Dr. Ronald Uscinski, a neurosurgeon who practices near Baltimore, had testified in numerous shaken baby trials. Uscinski was a vocal skeptic of the syndrome, calling shaken baby "an unconfirmed hypothesis" and having published or contributed to several academic papers on the subject.

In his work at Georgetown Hospital, where he was head of pediatric neurology for about a decade, Uscinski said suspected cases of shaking were sometimes referred to him. "I noticed each time there was a better explanation for the injuries that I saw than shaking. It turns out shaking was an attempt to explain what to pediatricians were unexplained injuries," he said in an interview at his Maryland office last summer.

"Shaking a young baby hard enough to bruise the brain runs contrary to the law of physics. If you took a little baby and shook it, you'd probably break its neck before you did anything else."

In Ethan's case, the autopsy report indicated no external trauma and no injury to the neck. As for the fresh blood in the baby's brain found during the autopsy, Uscinski said it came from an old wound that began bleeding again. "Re-bleeds" were not unusual in such cases and were likely to produce vomiting and convulsions.

After two years of living under a cloud of suspicion that he killed his own son, Andy Houser had found someone who believed his story: Baby Ethan did not die because of anything his father did or did not do that night, Uscinski said. The child's fate was sealed perhaps before he ever came into this world, either in the womb or at birth.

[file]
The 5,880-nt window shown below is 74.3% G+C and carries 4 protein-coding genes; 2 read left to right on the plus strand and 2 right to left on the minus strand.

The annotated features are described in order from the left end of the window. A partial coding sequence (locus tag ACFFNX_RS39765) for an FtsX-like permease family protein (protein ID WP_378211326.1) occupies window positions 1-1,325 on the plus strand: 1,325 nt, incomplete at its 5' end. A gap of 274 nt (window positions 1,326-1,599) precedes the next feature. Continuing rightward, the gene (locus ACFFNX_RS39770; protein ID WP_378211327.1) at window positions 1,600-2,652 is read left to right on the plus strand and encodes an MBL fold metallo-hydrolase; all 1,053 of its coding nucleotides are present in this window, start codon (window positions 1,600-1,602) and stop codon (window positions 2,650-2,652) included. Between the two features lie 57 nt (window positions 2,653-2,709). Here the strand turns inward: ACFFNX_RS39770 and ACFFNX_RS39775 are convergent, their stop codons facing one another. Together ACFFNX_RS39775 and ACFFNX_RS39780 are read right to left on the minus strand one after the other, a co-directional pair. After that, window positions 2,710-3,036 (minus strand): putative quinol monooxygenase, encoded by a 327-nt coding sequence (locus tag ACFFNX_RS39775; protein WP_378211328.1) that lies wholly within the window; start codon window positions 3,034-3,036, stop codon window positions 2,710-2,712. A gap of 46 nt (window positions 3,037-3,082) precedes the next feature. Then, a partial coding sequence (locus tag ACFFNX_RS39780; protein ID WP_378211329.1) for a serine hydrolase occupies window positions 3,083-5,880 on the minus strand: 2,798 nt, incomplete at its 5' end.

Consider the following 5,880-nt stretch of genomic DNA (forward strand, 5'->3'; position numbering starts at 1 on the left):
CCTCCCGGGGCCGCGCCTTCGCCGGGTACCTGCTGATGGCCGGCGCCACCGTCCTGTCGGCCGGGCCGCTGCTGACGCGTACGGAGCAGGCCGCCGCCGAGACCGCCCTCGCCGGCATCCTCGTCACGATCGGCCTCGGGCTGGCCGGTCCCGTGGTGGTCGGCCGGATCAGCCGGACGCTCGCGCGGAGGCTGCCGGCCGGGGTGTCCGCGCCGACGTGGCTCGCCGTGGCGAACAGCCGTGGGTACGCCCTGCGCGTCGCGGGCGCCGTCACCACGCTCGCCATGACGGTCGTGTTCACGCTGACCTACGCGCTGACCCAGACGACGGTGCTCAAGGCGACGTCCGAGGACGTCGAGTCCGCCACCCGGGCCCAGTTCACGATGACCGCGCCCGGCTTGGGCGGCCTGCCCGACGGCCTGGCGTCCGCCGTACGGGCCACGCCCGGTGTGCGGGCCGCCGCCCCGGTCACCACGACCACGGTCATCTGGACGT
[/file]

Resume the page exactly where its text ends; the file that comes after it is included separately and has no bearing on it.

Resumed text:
Second thoughts
Meanwhile, Deering at the state medical examiner's office was also having second thoughts about the baby's death.

When he looked at tissue slides preserved from the autopsy, he made a surprising discovery: The surface of the brain on these wounds was not affected.

That, he noted in a recent interview, indicated that ruptured blood vessels beneath the surface caused the wounds, not blunt force, which would have harmed the surface as well.

"Indeed, in this case, the overlying tissue was spared, which was consistent with a stroke," Deering said.

In fact, the doctor concluded that Ethan had multiple strokes and suffered them much earlier in his life than four days before he died. The strokes could even have occurred in the womb.

But the clincher was a test for something called the amyloid beta precursor protein.

When the brain is injured by a violent event, such as shaking, this protein attaches to the axons, the long and slender nerve branches that stem from brain cells.

In shaken baby cases, the brain rattles about the skull and is bruised. One of the signs of that injury is widespread damage to the axons, and the presence of the special protein.

So Deering and his associates went looking for that protein in preserved samples of Ethan's brain. The protein wasn't there.

"What was very helpful in this case is that it was clearly negative," Deering said. "There was no evidence on the microscopic level that there was a diffuse shearing injury to the brain. Neither was there brain edema, which would be swelling of the brain. They are both things that are arguing against a shaken baby or a shearing injury of the brain."

Deering shared the discoveries with colleagues at the medical examiner's office. "We realized that they all fit into a progression that could all be explained by natural causes or by some minor trauma, like CPR," he said.

Andy Houser had said all along that he had administered CPR to his son before taking him to the hospital. CPR also could account for the bleeding in the retina of his eye. "That's exactly what we think happened,'' Deering added.

Two doctors in two states had come to the same conclusion: Andy Houser did not kill his son.